- Opportunities that are relatively inexpensive and easy to implement
- Opportunities with high-impact potential for the business
- Opportunities to enhance women’s economic empowerment
Institutionalizing gender equity
Institutionalize commitments to ensure gender integration efforts are successful across the company:
- Harmonize company operations with national policies and frameworks around energy and around gender.
- Establish corporate-level commitment to gender equity, and clearly communicate this to managers and staff.
- Have a company plan for gender diversity, including targets and measurement systems.
- Report externally on company plan for gender diversity and targets, then report out on progress towards those targets (e.g. through an annual report).
- Collect disaggregated HR data on recruitment, hiring, pay, promotion, and retention by gender (and other categories such as race and ethnicity).
- Review and revise all HR policies to contain gender-inclusive language and ensure gender equality,
- Assess and revise internal and external communications to contain gender neutral and or gender equitable language and photos.
Recruitment & hiring
Ensure diversity across roles and positions:
- Create non-traditional roles for women, e.g. as drivers and transportation specialists.
- Employ women in non-traditional technical roles, such as electrical engineers.
- Promote networking, exploration of career paths, and informational interviews. Foster interaction between female candidates and other employees at all staff levels. Encourage discussion of opportunities for women in non-traditional roles, for example through employee resource groups and rotational programs.
Professional development & skill building
Develop, motivate, and retain organizational talent with equitable opportunities to build skills and advance:
- Ensure professional development and career advancement opportunities (including mentorship and trainings) meet the needs of, and are accessible to and used by both men and women.
Develop a more skilled workforce by capitalizing on female talent:
- Create a structured rotational program for employees to gain exposure to non-traditional roles and learn new skills across the workplace.
- Ensure training curriculum covers both hard/technical skills and soft skills needed in the job.
- Tailor training content and delivery style to female employees to increase effectiveness of knowledge/skills transfer. Things to consider include: timing of trainings, location, language of instruction, in-person vs. remote (remote access to trainings may help female employees overcome mobility, time, and literacy constraints), provision of transportation and childcare, and use of female trainers (including women in training videos).
Facilitate ongoing support and networking opportunities among female employees:
- Pair new hires with a sponsor to advocate for their interest and make their accomplishments visible to higher-level staff.
- Implement a mentorship program, assessing young workers’ needs and matching them with relevant male or female mentors. Sensitize both mentors and mentees on the purpose and appropriate dynamics of the relationship, and create incentives for participation.
- Create conversation/connection opportunities with female role models. Highlighting successful women in leadership positions can attract female applicants and encourage current employees to take on leadership roles.
- Facilitate Employee Resource Groups (ERGs) for women in leadership, working parents, LGBTQ employees or others concerned with gender equality at work, etc. Engage with worker unions and ERGs to understand needs and perceptions of women and men in the workforce.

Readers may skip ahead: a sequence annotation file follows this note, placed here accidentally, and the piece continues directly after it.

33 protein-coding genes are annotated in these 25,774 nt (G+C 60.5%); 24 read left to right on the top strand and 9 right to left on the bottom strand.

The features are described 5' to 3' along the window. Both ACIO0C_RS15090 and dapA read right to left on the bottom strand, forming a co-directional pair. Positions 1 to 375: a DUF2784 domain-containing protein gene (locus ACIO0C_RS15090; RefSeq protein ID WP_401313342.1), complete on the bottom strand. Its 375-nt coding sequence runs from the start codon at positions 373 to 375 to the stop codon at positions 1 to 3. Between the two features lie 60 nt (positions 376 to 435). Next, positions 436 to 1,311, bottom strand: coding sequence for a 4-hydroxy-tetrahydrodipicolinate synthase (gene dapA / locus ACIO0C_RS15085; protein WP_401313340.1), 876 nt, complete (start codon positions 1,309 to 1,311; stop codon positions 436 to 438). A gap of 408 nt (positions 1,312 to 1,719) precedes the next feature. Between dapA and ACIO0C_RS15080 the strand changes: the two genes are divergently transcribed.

- Provide information on how women can join professional networks for women in the energy sector, e.g. internal ERGs or external associations such as national or international networks: Women in Renewable Industries and Sustainable Energy (WRISE), Women in Renewable Energy (WIRE) mentor network, the POWERful Women initiative, and Women in African Power (WiAP), Global Women’s Network for the Energy Transition (GWNET), Women in Power Sector (WIPS) South Asia network.
Employee evaluation & promotion
- Train managers on gender equity, unconscious bias, counteracting bias in performance reviews, and how policies may be used differently by men and women (e.g., flexible work).
- Use a uniform evaluation cycle. Conducting performance reviews of all employees simultaneously helps supervisors dedicate ample time to write good evaluations and ensure consistency among all employees.
- Ensure managers are given adequate time to do their evaluations, as the more rushed people are, the more they rely on stereotypes.
- Assess employee performance based on standard decisive factors and metrics that are consistent across other employees in similar job functions. Ensure managers maintain a regular (i.e. monthly or bi-monthly) performance log for each direct-report.
- Establish and implement inclusive, gender-equitable succession plans (ensuring succession plans including gender-neutral selection criteria and plans to develop candidates).
Eliminate pay gaps between positions of comparable levels:
- Do not ask for previous salary history or have applicants name a salary when hiring.
- Create narrow pay bands, as women are less likely to negotiate the first offer.
- If possible, implement pay equity processes grounded in statistical analysis with annual reviews, including bonuses or commissions. Control for observable factors such as level of position, years of experience, and/or education.
- Provide managers with pay data for the organization, benchmarks for their male and female supervisees, and if applicable, market information on employment in the sector.
- Inform employees of low, median and high pay ranges for particular roles.
- Implement formal remediation protocols to ensure pay equity processes are implemented appropriately and that manager discretion doesn’t promote inequality.
Flexible work and care
- Offer flexible work opportunities to accommodate work-life demands of men and women. Options will vary based on the demands of the position and could include: flexible start times, compressed work week, and/or telecommuting or working from home.